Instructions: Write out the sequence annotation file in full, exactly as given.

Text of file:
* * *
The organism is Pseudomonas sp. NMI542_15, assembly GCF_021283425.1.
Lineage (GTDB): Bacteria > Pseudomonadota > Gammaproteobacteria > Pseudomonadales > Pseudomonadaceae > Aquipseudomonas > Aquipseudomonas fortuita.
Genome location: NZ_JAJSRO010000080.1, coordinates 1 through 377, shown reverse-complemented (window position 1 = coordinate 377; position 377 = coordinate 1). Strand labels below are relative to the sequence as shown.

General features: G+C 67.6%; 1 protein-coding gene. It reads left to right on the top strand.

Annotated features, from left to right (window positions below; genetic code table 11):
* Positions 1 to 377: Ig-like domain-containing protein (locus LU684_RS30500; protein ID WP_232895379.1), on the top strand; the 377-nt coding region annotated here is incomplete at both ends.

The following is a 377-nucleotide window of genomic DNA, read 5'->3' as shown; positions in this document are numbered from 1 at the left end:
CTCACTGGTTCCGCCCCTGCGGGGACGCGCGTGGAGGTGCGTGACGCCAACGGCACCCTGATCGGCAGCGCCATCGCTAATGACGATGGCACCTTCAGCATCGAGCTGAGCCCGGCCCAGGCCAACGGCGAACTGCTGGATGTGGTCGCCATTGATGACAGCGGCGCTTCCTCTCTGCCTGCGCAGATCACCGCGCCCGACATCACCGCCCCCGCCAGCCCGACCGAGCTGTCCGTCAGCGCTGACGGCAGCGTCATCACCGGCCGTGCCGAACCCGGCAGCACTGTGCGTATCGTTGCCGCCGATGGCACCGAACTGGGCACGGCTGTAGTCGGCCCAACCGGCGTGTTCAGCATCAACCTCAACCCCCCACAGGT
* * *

The organism is Pseudomonas sp. NMI542_15, assembly GCF_021283425.1.
Lineage (GTDB): Bacteria > Pseudomonadota > Gammaproteobacteria > Pseudomonadales > Pseudomonadaceae > Aquipseudomonas > Aquipseudomonas fortuita.
Genome location: NZ_JAJSRO010000080.1, coordinates 1 through 377, shown reverse-complemented (window position 1 = coordinate 377; position 377 = coordinate 1). Strand labels below are relative to the sequence as shown.

General features: G+C 67.6%; 1 protein-coding gene. It reads left to right on the top strand.

Annotated features, from left to right (window positions below; genetic code table 11):
* Positions 1 to 377: Ig-like domain-containing protein (locus LU684_RS30500; protein ID WP_232895379.1), on the top strand; the 377-nt coding region annotated here is incomplete at both ends.

The following is a 377-nucleotide window of genomic DNA, read 5'->3' as shown; positions in this document are numbered from 1 at the left end:
CTCACTGGTTCCGCCCCTGCGGGGACGCGCGTGGAGGTGCGTGACGCCAACGGCACCCTGATCGGCAGCGCCATCGCTAATGACGATGGCACCTTCAGCATCGAGCTGAGCCCGGCCCAGGCCAACGGCGAACTGCTGGATGTGGTCGCCATTGATGACAGCGGCGCTTCCTCTCTGCCTGCGCAGATCACCGCGCCCGACATCACCGCCCCCGCCAGCCCGACCGAGCTGTCCGTCAGCGCTGACGGCAGCGTCATCACCGGCCGTGCCGAACCCGGCAGCACTGTGCGTATCGTTGCCGCCGATGGCACCGAACTGGGCACGGCTGTAGTCGGCCCAACCGGCGTGTTCAGCATCAACCTCAACCCCCCACAGGT